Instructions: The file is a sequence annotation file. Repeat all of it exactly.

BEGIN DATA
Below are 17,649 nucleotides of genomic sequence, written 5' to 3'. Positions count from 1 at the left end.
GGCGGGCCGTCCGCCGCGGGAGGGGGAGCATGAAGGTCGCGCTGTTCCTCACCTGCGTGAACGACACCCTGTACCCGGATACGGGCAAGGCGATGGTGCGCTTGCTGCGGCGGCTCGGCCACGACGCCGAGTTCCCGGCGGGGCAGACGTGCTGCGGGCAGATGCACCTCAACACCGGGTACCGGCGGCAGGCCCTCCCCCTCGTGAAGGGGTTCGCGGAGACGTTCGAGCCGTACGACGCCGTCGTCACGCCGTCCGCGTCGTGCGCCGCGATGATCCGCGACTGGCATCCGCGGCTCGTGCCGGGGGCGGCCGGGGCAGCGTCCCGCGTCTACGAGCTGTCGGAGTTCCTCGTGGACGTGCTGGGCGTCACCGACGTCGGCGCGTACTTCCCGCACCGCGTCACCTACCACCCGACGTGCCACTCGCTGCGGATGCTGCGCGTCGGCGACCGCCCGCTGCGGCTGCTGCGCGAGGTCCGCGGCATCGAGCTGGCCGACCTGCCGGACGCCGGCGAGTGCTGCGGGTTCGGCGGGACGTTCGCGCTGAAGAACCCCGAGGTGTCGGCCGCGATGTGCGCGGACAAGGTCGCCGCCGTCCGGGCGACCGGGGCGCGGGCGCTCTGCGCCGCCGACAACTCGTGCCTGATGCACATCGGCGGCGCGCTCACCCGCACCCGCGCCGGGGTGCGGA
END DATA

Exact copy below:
Below are 17,649 nucleotides of genomic sequence, written 5' to 3'. Positions count from 1 at the left end.
GGCGGGCCGTCCGCCGCGGGAGGGGGAGCATGAAGGTCGCGCTGTTCCTCACCTGCGTGAACGACACCCTGTACCCGGATACGGGCAAGGCGATGGTGCGCTTGCTGCGGCGGCTCGGCCACGACGCCGAGTTCCCGGCGGGGCAGACGTGCTGCGGGCAGATGCACCTCAACACCGGGTACCGGCGGCAGGCCCTCCCCCTCGTGAAGGGGTTCGCGGAGACGTTCGAGCCGTACGACGCCGTCGTCACGCCGTCCGCGTCGTGCGCCGCGATGATCCGCGACTGGCATCCGCGGCTCGTGCCGGGGGCGGCCGGGGCAGCGTCCCGCGTCTACGAGCTGTCGGAGTTCCTCGTGGACGTGCTGGGCGTCACCGACGTCGGCGCGTACTTCCCGCACCGCGTCACCTACCACCCGACGTGCCACTCGCTGCGGATGCTGCGCGTCGGCGACCGCCCGCTGCGGCTGCTGCGCGAGGTCCGCGGCATCGAGCTGGCCGACCTGCCGGACGCCGGCGAGTGCTGCGGGTTCGGCGGGACGTTCGCGCTGAAGAACCCCGAGGTGTCGGCCGCGATGTGCGCGGACAAGGTCGCCGCCGTCCGGGCGACCGGGGCGCGGGCGCTCTGCGCCGCCGACAACTCGTGCCTGATGCACATCGGCGGCGCGCTCACCCGCACCCGCGCCGGGGTGCGGA